Duodeno-gastric Bile Reflux after Sleeve Gastrectomy

We have previously discussed the pathophysiology associated with bile reflux from duodenum into gastric sleeve lumen ending into distal esophagus in the setting of hiatal hernia. At Houston Weight loss Surgery Center, we have made the observation of increased incidence of bile gastritis in gastric sleeve patients with hiatal hernia and distal esophagitis. We were hoping for large scale studies to be published in the literature to confirm our observations. Unfortunately, we haven’t seen such studies published yet. The recent article in Surgery for Obesity and Related Diseases journal titled “Duodenogastric biliary reflux assessed by scintigraphic scan in patients with reflux symptoms after sleeve gastrectomy: preliminary results” add very little to our observations.

The authors prospectively evaluate 22 gastric sleeve patients with reflux symptoms using scintigraphy and upper endoscopy. From 2014 till 2016, 47 out of 167 sleeve gastrectomy patients developed de novo acid reflux symptoms. Of the 47 gastric sleeve patients with reflux, 36 had esophagitis on EGD and two had Barrett’s esophagus. 22 gastric sleeve patients with reflux symptoms (9 of 22 had no esophagitis on EGD) underwent duodeno-gastric reflux scintigraphy evaluation to check for bile reflux from duodenum into stomach. Only 7 had a positive test (4 out of 7 had no esophagitis). Patients with pre-operative hiatal hernia or acid reflux were not included in this sample. However, there is no mention of hiatal hernia evaluation after gastric sleeve surgery. We know that gastric sleeve patients with acid reflux tend to develop hiatal hernia, also described as sleeve migration into the chest. Authors used a 34 French bougie size during gastric sleeve surgery. Gastric sleeve resection starts 2 to 3 cm close to the pylorus and staple line is reinforced with absorbable sutures.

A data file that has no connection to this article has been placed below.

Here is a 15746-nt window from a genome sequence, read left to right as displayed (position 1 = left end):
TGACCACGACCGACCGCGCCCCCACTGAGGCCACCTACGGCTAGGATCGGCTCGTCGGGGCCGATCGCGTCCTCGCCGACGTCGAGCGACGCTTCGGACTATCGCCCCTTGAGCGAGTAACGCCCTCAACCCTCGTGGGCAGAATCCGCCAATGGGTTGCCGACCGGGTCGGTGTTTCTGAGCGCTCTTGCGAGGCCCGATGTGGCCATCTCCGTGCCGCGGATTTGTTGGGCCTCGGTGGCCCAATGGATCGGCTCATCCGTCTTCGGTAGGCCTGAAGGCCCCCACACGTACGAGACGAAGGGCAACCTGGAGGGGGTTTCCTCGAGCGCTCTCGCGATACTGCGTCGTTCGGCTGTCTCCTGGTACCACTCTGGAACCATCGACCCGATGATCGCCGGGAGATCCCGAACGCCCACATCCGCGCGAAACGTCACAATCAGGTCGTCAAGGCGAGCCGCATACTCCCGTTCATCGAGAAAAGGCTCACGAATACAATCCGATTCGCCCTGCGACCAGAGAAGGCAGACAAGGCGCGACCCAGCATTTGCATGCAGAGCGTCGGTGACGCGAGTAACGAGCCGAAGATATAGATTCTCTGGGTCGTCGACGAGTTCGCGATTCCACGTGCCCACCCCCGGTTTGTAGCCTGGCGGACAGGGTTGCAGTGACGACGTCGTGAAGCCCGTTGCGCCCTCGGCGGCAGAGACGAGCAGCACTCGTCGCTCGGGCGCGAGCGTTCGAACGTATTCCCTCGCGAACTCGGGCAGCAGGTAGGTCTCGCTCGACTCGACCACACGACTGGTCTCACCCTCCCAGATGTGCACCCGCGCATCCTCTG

Study design and small patient size are major flaws in this article that prevent us from drawing any meaningful conclusion. Furthermore, the authors fail to discuss the impact of two important factors, hiatal hernia and narrowing of incisura angularis, on acid and bile reflux development in their patients. They have adopted an aggressive sleeve gastrectomy technique that resect most of the gastric antrum, and narrow the incisura (34 French bougie, and staple line reinforcement). No wonder 30% of their gastric sleeve patients developed de novo acid reflux symptoms. Patients with pre-operative GERD were excluded from this study but I suspect most of these patients continued to have acid reflux symptoms after sleeve gastrectomy. At Houston Weight Loss Surgery Center, we strongly believe that a properly performed sleeve gastrectomy and hiatal hernia repair, cure acid reflux in the majority of bariatric patients. Unfortunately, poor sleeve gastrectomy surgical technique led by the wrong assumption of aggressive resection and maximal mechanical restriction of gastric lumen, invariably results in severe postoperative acid and bile reflux.

Last but not least, bile reflux is more commonly seen in gastric sleeve patients with an unrepaired concomitant hiatal hernia. A narrowed incisura angularis in the absence of hiatal hernia leads to acid reflux in the early post-operative period. Persistent acid reflux results in hiatal hernia formation also known as sleeve migration into the chest. At this stage, the negative intra-thoracic pressure is transmitted though the herniated gastric sleeve lumen into duodenum leading to bile reflux. This observation may explain the negative scintigraphy scan in gastric sleeve patients with de novo reflux symptoms. Unfortunately, the authors did not elaborate on the presence or absence of hiatal hernia on upper endoscopy in this study.